After Taliban Baradar arrest, does Bin Laden matter?
Pakistan announced the arrest of the most senior Afghanistan Taliban commander since 2001, Taliban number 2 Mullah Abdul Ghani Baradar. With growing intelligence cooperation between the US and Pakistan, could Osama bin Laden be next?
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A weaker echo
Bin Laden, who heads a small group of international Sunni militants dedicated to the destruction of the US, had demonstrated once again that he was alive in defiance of a multibillion-dollar effort to capture or kill him.Skip to next paragraph
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But the echo of his latest remarks was hardly heard beyond his small circle of supporters. In both tapes he made populist appeals in what analysts said was a clear attempt to broaden Al Qaeda's appeal beyond its base to the broader Arab and Muslim world.
In the first tape, released Jan. 24, he praised failed Nigerian underwear bomber Umar Farouk Abdulmutallab and sought to link Al Qaeda's goals in attacking the US to a desire to free Palestine. That's boilerplate for bin Laden. But the Jan. 28 tape took a more novel approach – fingering the US as the principal culprit in global warming and calling for a boycott of US commerce to bring its economy to its knees and thereby save the planet.
These populist appeals – on Palestine and the issue of global warming – have long been features of Al Qaeda rhetoric. The problem for bin Laden is that fewer and fewer in his audience appear to be listening to, never mind heeding, his call.
"After 9/11, a new bin Laden tape had the impact of an atomic bomb in the media," says Evan Kohlmann, an independent consultant on Islamist militant groups who has closely tracked Al Qaeda's propaganda messages and organizational tactics since shortly before the 2001 attacks. "But now, the fact [that Al Qaeda] has released so many recordings since then means their impact has been diluted. The supporters are still thrilled when they hear his voice, but it does not have the same punch beyond that."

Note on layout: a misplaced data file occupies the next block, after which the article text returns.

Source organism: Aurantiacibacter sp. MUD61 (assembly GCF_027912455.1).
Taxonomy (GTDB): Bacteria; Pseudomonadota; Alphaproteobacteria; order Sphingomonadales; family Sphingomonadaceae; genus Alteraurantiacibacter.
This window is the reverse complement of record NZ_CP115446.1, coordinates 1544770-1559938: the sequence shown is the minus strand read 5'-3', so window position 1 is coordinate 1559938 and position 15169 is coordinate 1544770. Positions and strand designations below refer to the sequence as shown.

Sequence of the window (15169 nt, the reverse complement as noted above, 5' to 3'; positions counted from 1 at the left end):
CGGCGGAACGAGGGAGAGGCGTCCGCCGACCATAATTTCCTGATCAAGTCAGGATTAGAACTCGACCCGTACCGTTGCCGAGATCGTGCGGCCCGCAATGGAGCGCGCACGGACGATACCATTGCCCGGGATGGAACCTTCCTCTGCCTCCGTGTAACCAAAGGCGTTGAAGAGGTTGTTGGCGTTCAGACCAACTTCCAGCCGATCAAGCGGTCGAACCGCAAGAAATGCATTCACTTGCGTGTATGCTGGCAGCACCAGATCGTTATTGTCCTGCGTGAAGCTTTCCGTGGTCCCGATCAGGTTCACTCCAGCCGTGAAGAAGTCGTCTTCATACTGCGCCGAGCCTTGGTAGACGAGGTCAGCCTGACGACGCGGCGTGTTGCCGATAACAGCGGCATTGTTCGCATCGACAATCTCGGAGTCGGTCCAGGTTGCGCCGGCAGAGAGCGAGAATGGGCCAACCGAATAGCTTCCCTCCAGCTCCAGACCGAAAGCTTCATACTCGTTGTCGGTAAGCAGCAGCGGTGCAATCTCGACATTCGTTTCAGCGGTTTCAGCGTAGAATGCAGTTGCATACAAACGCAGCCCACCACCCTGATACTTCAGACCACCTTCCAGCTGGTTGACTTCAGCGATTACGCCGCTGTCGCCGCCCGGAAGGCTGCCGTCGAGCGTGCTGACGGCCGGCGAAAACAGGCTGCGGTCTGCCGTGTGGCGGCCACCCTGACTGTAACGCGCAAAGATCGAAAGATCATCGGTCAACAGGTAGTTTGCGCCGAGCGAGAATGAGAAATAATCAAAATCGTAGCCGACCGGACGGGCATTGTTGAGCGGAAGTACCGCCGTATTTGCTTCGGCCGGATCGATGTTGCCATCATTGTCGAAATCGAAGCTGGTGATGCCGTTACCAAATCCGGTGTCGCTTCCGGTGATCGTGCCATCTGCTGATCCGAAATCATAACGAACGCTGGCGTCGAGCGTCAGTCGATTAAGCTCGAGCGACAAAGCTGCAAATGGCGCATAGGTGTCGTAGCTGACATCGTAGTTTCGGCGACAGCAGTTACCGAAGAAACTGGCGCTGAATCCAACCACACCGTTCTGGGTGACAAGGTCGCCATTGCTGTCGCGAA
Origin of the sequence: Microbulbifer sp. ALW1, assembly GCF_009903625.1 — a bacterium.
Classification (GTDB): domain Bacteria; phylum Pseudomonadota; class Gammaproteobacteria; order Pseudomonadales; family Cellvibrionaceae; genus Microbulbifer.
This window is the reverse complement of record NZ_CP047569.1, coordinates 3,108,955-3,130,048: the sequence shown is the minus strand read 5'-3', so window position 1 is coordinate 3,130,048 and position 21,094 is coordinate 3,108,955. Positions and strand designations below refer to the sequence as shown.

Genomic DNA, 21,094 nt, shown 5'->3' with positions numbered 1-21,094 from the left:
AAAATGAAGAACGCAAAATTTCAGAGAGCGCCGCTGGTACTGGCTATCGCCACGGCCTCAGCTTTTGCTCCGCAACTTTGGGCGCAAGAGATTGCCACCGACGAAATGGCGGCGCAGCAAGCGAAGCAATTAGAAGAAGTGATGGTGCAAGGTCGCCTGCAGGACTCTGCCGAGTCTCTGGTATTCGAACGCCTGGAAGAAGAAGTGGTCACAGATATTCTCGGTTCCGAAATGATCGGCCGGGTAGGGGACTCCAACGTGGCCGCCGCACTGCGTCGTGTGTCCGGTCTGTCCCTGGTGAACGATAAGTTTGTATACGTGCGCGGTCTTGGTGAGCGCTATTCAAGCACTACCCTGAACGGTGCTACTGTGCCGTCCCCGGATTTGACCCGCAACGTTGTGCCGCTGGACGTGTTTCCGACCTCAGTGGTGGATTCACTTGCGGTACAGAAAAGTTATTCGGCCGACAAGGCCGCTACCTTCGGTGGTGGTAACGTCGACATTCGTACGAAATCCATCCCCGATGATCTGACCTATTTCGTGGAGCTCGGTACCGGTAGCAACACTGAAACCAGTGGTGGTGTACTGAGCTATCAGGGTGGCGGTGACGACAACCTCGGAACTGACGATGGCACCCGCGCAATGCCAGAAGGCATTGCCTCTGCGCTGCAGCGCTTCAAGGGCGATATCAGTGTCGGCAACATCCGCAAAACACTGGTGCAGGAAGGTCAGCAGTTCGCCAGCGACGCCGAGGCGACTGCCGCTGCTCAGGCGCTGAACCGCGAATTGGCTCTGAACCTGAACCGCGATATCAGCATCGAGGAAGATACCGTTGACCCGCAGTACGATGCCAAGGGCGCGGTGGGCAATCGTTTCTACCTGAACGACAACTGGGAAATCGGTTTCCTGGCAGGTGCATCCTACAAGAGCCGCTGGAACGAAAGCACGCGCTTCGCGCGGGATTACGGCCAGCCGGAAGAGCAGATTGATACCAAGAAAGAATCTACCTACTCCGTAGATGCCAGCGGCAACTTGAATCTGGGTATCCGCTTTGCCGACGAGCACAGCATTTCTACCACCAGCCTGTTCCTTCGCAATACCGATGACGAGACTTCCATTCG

There have been about 60 audio or videotapes by bin Laden or close aides like Ayman al-Zawahiri since 9/11. Bin Laden himself released six tapes last year.
Muhammad Ahmed, a Cairo taxi driver, is a member of their target audience. But as he sipped tea with a reporter in early February, he confessed that he hadn't heard anything about a recent bin Laden tape. Mr. Ahmed echoed many Egyptians when he said he considered bin Laden an extremist and a terrorist. "With regard to Al Qaeda, bin Laden is very important. But with regard to everyone else, he's not," Ahmed said.
Bin Laden and Al Qaeda had hoped the spectacular success of the 9/11 attacks on New York and Washington would jump-start mass recruitment of Muslims to their cause, generating millions of new followers willing to participate in terrorist attacks on the US and to seek the overthrow of regimes in Muslim countries like Saudi Arabia and Egypt that Al Qaeda views as ungodly and corrupt.
That was always something of a pipe dream. But in recent years, polling across the Arab and Muslim world has shown that populations have moved further away from Al Qaeda and its goals, even as the wars in Iraq and Afghanistan have fed a broader Muslim anger at the US.